New and Original Dances for Upper Elementary – Atlantic City National AOSA Conference 2016

Atlantic City National AOSA Conference 2016  – Saturday, Nov 5

New and Original Dances for Upper Elementary

10:30 – 11:45 am * and * 3:15 – 4:30 pm

Traffic Jam learned from John Krumm
This is on the Amidon’s AOSA online handout.
NOTES: This is a great dance for breaking the ice with older elementary age children and for a community dance with children and adults.

The Toaster – adapted by Sue Hulsether
FORMATION: Lonways set.  Can be a long longways set.
MUSIC: Any jig or reel
Figure One: Sashay
Top couple sashays (holding both hands, using sliding step)  down the set;
all others step one step towards the music (up the set)
Next couple sashays down, all others step up
Repeat until all couples have sashayed down, and original top couple is back to place, at which point all but the top d
Figure Two: The Toaster:
Top couple makes a one-handed arch and dances down one side of the set, with the arch going over the heads of the dancers on that side. When they reach the bottom of the set, they switch hands, and dance up the set, with the arch going over the heads of the dancers in the other line.  The dancers crouch down and up as the arch goes over their head  (the “toaster” move).
Figure Three:  The Zipper
Top couple sashays down the set one more time and stays there.
After they pass, all other couples swing their partner.
NOTE: I encourage each set of dancers to do this dance at their own pace, rather than having me call the figures and attempting to keep all sets dancing all figures at the same time as each other.

Nancy & Arthur in the Amidons’ AOSA online notes.
“Back to back” is the same as a Dosido.  This Youtube video starts with two “back to back” figures. “Fall back” simply means walk backwards about three steps.  “Weaving Poussette” is taking two hands with partner, and the couples #1 and #2 change places with each other starting with the #1 gent pushing and the #2 gent pulling.  This dance is in the style of an historic English country dance.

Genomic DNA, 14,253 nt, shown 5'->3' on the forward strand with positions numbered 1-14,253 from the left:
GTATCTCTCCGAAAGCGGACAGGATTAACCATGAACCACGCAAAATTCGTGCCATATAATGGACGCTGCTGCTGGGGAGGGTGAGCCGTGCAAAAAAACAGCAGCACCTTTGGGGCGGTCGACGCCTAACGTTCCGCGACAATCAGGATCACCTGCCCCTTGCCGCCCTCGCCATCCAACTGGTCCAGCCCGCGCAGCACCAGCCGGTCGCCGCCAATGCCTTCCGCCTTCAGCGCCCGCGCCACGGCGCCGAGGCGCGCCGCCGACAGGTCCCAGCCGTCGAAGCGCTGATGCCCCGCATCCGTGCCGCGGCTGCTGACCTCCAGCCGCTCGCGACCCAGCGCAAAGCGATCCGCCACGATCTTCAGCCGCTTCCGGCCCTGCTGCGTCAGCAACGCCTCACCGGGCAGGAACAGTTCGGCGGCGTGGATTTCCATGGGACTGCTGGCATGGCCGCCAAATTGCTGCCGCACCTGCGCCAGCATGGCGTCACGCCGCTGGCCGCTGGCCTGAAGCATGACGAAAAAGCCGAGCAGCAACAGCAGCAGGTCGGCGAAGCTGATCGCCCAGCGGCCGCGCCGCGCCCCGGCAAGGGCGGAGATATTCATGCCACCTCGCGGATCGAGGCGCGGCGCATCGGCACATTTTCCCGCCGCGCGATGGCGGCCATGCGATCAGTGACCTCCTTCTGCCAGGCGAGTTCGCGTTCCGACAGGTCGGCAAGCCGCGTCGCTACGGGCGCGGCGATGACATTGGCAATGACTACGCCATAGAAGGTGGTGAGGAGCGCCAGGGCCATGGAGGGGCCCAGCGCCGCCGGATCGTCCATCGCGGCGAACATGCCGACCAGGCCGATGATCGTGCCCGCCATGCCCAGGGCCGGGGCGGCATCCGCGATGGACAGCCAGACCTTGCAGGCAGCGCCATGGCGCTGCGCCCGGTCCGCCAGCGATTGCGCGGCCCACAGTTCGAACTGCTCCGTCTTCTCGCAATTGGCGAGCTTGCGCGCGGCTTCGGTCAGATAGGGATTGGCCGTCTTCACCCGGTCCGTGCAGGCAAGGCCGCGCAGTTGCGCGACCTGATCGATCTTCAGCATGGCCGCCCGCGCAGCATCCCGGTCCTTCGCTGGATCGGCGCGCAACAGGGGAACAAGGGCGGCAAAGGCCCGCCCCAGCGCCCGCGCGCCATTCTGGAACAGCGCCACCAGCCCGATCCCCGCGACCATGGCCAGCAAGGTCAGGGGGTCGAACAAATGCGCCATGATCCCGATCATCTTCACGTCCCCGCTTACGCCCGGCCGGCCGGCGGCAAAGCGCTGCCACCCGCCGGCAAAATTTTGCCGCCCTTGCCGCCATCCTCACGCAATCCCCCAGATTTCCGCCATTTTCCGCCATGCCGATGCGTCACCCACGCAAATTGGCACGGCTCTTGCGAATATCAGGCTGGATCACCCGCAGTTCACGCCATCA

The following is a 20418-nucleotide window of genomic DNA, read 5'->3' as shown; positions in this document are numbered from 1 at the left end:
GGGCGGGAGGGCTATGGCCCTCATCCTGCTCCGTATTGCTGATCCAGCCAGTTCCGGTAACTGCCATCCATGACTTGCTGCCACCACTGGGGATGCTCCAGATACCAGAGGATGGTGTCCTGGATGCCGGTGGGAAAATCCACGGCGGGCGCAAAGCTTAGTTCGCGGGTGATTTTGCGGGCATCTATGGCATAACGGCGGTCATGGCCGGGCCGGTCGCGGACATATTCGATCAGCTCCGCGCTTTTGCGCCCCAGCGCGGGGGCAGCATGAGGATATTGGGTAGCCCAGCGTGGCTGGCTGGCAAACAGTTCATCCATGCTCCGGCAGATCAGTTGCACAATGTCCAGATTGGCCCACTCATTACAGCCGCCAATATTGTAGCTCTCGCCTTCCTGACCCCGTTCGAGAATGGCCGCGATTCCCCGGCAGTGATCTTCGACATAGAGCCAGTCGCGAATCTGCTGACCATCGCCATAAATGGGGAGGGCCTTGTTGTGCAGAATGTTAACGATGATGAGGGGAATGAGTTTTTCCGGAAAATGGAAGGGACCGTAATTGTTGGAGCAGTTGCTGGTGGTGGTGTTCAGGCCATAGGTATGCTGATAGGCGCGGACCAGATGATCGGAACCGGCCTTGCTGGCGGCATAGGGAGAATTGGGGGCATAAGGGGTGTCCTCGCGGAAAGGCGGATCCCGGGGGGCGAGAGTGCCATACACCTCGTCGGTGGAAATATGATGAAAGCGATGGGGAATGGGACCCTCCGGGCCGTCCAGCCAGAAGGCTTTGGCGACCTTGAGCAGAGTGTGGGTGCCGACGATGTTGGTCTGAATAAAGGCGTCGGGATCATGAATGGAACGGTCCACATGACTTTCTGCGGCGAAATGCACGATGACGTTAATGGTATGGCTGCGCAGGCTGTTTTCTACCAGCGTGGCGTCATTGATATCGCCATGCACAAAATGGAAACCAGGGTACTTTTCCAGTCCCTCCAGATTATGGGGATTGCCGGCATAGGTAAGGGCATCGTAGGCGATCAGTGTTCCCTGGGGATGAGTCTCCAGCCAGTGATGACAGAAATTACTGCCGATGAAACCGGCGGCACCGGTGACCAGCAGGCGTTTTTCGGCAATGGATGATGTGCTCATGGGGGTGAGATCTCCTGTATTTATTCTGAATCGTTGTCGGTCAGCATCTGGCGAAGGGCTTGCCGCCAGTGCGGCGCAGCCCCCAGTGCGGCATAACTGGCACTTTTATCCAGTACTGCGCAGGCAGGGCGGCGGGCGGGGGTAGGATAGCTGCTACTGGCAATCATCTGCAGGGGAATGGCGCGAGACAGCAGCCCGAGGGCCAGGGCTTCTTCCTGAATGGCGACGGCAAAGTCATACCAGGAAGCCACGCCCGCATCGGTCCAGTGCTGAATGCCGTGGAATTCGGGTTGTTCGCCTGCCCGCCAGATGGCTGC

Double Donovan Bridge Slingshot – an extraordinary dance that has dancers progressing between two longways sets, created by Mrs. Donovan’s Vermont fifth grade class in 2007.
FORMATION: Longways for 8 (or 10 or 12) couples.
MUSIC: Any jig or reel.
A1: Forward, clap ptnr’s hands on 4th beat, back to place.  Then Right hand turn
A2: Two hand turn, then Dosido
B1, B2: Double cast off: inside couples lead the cast:
4th, lead 3rd, 2nd 1st couples casting around to top, 4th make arch, 3rd, 2nd, 1rst under arch and back to place
5th lead 6th, 7th, 8th couples cast around to bottom, 5th make arch, 6th, 7th, 8th couples through arch and back to place.
At end of cast, the arching couples RUN clockwise to join the other end of the set

Exploding Star (originally “Accretian Reel” – variation of dance by Chris Page)
FORMATION: Scatter mixer
MUSIC: Any jig or reel.
A1 Balance forward (“Hello”) then turn and leave the square (“Goodbye”) and scatter promenade individually (walk around in random directions by yourself).
A2 Gypsy (8 beats) flowing into right elbow swing (8 beats) with someone.
B1 Scatter promenade as couples (you can do this just holding their handy hand).
B2 In groups of couples, circle left and right
Note: First time through the dance, just start with the scatter promenade.

Hop Up, My Ladies by Mary Alice Amidon
Formation: Circle of partners
Music: “Hop Up My Ladies” as sung by Elizabeth Mitchell on her album “Blue Clouds” (you can purchase this cut on iTunes).
If you ever go to meeting..
March single file to the left.
Don’t mind the weather cause the wind don’t blow.
Clap, clap, stamp stamp stamp on underline words.
Hop up my ladies three in a row…
Hop on the word “Hop”
Don’t mind the weather cause the wind don’t blow.
Clap, clap, stamp stamp stamp on underline words.
Can your horse’a carry double…
Partner two hand turn.
Don’t mind…(as before)
Is your horse a single footer…